Jan Sherbin likes to illuninate the cluture of the former Soviet Union for Americans and vice versa. She works with people from the ex-USSR who come to the United States for educational programs and serves as a columnist for a newspaper in Ukraine, providing insights into American life. "Under Fire" is part of a larger work-in-progress.

Honorable Mention: "A Week with a Distant Cousin" by Karen Cain

Karen Cain has been a serious writer for five years and is currently completing a 75,000 word memoir. She is a member of the Maryland Writers' Association, Greenbelt Writers' Group, and Arundel Writers' Group. She has been taking creative writing courses for five years and has attended the Algonkian Writers' Conference in November 2008. She graduated form the University of Maryland University in 1996.


Judges: Virginia Crawford and Sam Schmidt

Virginia Crawford lives in Baltimore where she teaches poetry through the Maryland State Arts Council's Poets in the Schools program. She has also taught poetry and writing at the university level. She enjoys reading her work throughout the Mid-Atlantic region, including at the Baltimore Book Festival and the Chincoteague Writer's Conference. Virginia is a graduate of Emerson College and received her M. Litt. from the University of St. Andrews. Her work has appeared in Gargoyle, Weavings 2000, September Eleven Maryland Voices, Thy Mother's Glass, Maryland Poetry Review, Potomac: a journal of Politics and Poetry, Baltimore Review, and many others. She is co-editor of Poetry Baltimore: Poems About a City. She and her husband, Sam Schmidt, recently appeared as panel members at Baltimore's annual City Lit Festival for a discussion entitled "Married: With Writer."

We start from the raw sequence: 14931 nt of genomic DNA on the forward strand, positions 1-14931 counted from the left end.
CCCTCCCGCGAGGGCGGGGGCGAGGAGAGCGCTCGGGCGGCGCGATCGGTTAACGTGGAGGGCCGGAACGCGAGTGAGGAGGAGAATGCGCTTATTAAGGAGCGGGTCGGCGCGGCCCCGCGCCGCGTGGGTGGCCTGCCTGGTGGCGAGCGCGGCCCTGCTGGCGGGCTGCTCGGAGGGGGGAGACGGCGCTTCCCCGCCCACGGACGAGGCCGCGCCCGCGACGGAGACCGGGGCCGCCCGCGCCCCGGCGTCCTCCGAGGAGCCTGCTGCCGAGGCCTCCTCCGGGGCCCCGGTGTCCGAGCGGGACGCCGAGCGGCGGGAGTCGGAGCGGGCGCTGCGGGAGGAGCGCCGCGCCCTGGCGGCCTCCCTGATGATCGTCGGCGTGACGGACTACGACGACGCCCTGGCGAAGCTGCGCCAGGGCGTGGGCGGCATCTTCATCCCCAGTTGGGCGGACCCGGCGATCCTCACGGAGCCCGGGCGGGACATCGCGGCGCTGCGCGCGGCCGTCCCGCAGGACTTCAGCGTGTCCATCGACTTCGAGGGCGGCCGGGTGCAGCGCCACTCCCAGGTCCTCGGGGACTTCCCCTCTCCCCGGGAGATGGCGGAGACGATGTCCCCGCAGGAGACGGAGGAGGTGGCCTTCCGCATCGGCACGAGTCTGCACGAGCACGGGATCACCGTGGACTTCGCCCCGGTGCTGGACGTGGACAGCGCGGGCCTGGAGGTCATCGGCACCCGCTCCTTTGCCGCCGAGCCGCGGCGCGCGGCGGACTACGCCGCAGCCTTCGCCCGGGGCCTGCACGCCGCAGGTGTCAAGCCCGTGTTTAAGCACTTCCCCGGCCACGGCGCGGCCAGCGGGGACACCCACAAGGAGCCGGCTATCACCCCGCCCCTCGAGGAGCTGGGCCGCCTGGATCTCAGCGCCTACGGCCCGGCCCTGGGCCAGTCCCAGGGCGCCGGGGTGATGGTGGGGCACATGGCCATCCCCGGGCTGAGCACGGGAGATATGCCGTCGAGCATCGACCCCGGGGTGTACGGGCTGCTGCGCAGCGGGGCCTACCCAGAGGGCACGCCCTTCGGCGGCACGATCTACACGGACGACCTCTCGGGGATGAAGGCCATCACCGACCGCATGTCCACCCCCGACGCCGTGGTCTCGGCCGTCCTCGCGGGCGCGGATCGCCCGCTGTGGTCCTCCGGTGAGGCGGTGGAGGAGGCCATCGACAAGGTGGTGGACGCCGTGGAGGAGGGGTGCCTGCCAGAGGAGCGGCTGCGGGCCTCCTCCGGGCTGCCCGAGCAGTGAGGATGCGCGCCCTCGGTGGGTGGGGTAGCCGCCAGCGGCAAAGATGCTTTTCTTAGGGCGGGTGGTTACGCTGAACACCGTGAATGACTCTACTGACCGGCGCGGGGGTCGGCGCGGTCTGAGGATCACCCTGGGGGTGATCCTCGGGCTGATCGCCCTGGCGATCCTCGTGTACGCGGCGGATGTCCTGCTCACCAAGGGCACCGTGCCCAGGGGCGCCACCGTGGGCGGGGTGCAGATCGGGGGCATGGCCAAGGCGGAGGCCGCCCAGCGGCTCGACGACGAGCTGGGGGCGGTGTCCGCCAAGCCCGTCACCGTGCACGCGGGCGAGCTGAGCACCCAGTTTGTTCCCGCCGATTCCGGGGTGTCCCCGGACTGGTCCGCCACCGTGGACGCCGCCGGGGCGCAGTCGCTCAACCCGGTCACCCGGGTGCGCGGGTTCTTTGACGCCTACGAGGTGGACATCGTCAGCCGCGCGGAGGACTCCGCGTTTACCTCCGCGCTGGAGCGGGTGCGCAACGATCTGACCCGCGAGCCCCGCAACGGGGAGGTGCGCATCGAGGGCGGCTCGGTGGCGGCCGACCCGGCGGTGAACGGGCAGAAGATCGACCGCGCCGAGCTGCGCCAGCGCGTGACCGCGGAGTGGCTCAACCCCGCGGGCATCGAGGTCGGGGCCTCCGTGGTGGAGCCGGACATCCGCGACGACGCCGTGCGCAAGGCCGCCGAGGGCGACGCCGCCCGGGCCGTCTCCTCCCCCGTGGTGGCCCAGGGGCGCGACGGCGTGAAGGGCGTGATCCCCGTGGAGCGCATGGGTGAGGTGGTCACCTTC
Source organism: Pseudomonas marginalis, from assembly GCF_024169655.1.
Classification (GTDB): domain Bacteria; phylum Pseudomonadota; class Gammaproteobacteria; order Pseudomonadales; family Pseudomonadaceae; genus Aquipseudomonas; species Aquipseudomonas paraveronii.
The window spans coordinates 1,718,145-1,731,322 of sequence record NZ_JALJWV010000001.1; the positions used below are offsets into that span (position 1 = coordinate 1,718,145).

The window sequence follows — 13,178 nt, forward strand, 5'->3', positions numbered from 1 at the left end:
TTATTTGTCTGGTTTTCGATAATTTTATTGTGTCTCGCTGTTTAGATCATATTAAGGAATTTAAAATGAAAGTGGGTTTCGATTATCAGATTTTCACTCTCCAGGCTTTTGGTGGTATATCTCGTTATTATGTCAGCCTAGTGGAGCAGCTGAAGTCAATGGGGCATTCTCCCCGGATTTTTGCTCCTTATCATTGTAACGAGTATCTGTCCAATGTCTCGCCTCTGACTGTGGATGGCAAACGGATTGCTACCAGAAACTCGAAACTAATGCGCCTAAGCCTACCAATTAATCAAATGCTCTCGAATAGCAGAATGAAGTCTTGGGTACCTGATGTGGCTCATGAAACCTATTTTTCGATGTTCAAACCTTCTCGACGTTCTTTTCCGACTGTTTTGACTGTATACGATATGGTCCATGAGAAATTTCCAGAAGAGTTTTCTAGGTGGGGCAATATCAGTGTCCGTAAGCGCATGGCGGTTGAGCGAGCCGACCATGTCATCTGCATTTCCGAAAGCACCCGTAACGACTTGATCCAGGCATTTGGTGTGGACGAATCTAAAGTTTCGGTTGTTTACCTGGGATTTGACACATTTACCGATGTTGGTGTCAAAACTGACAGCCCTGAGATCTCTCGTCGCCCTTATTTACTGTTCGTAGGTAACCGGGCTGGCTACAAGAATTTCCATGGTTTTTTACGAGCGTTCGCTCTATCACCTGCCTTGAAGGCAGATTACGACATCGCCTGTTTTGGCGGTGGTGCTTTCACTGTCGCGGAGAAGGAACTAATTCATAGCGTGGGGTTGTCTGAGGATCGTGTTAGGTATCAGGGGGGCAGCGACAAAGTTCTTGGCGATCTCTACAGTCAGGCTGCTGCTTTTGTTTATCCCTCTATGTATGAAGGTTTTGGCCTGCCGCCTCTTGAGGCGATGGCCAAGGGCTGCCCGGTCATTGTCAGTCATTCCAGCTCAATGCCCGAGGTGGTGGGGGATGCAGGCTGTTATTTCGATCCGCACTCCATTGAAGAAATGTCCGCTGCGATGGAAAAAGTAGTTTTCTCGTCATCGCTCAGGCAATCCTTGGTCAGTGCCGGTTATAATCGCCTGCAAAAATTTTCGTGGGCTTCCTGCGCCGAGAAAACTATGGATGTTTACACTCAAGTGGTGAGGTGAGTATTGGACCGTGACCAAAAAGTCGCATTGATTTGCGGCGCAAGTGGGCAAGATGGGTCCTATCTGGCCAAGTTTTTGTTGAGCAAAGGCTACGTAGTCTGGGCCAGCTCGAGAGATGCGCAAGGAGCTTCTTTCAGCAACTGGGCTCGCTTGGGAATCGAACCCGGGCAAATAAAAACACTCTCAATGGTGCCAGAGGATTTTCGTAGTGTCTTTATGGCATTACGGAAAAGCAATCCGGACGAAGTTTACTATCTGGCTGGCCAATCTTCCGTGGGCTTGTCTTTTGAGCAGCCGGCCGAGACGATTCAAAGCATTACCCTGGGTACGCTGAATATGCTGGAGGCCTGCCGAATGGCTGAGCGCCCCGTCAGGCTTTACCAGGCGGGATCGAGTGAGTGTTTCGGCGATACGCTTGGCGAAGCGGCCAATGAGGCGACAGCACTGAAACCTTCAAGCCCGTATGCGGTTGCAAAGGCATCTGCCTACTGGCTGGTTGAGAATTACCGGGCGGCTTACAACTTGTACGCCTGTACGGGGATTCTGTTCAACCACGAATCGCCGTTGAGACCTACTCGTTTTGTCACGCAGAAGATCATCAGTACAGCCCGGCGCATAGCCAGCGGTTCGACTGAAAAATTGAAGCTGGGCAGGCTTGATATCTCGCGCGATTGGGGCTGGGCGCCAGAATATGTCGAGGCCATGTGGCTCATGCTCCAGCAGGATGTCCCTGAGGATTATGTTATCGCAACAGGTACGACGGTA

Founder and Editor of WordHouse, Baltimore's newsletter for writers (1993 to 2004) and coeditor of the anthology Poetry Baltimore: Poems About a City, Sam Schmidt has been published in a number of literary journals including the Maryland Poetry Review, Black Moon, Dancing Shadow Review, Potomac Review, Gargoyle, andPoets Against War (which nominated his poem "American Guitar" for the Pushcart prize). His work has been anthologized in Weavings 2000, Maryland's millennium anthology edited by Michael Glaser, and his manuscript, An Apple in Her Pocket, was a finalist in the Apprentice House chapbook competition. Currently, he is working on a novel in verse. He and his wife Virginia Crawford, also a writer, recently participated in the panel discussion "Married: With Writer" at Baltimore's annual CityLit Festival.

This is the first year that all three prizes have been won by a single poet.

First Place: "Promise" by Shirley Brewer

Second Place: "Toreador" by Shirley Brewer

Third Place: "Lament" by Shirley Brewer

Shirley J. Brewer (Baltimore, MD) is a free-lance writer, workshop facilitator, and entrepreneur. After a thirty-year career as a speech therapist, Shirley pursued her Creative Muse at the University of Baltimore, where she earned her Master of Arts degree in Creative Writing/Publishing Arts in 2005. She has worked as an adjunct professor, teaching writing to undergraduates at UB. She is currently pursuing two ventures: Poetic License -- Shirley writes poems for special occasions, and Portraits in Words -- in partnership with photographer Karen Guay, Shirley combines fine art photos with personalized poems in a dual frame. Shirley received an Honorable Mention in Passager's Poetry Contest in 2005 and 2009, and First Prize for poetry in 2004 in the Maryland Writers' Association's annual Short Works Contest. Shirley was nominated for a Pushcast Prize in 2009. Publication credits include: Pearl, Comstock Review, HazMat Review, Edison Literary Review, Free Lunch, Manorborn, Calyx, Passager, and other journals. Her first poetry collection, A Little Breast Music, was published in 2008 by Passager Books (Baltimore). Continuing her winning streak, Shirley just won Third Prize in a national poetry contest sponsored by the shady side review in Pittsburgh. Shirley is a firm believer in plorking*, and she accessorizes freely. Her website is

* Play + Work = Plork

2010 MWA Short Works Contest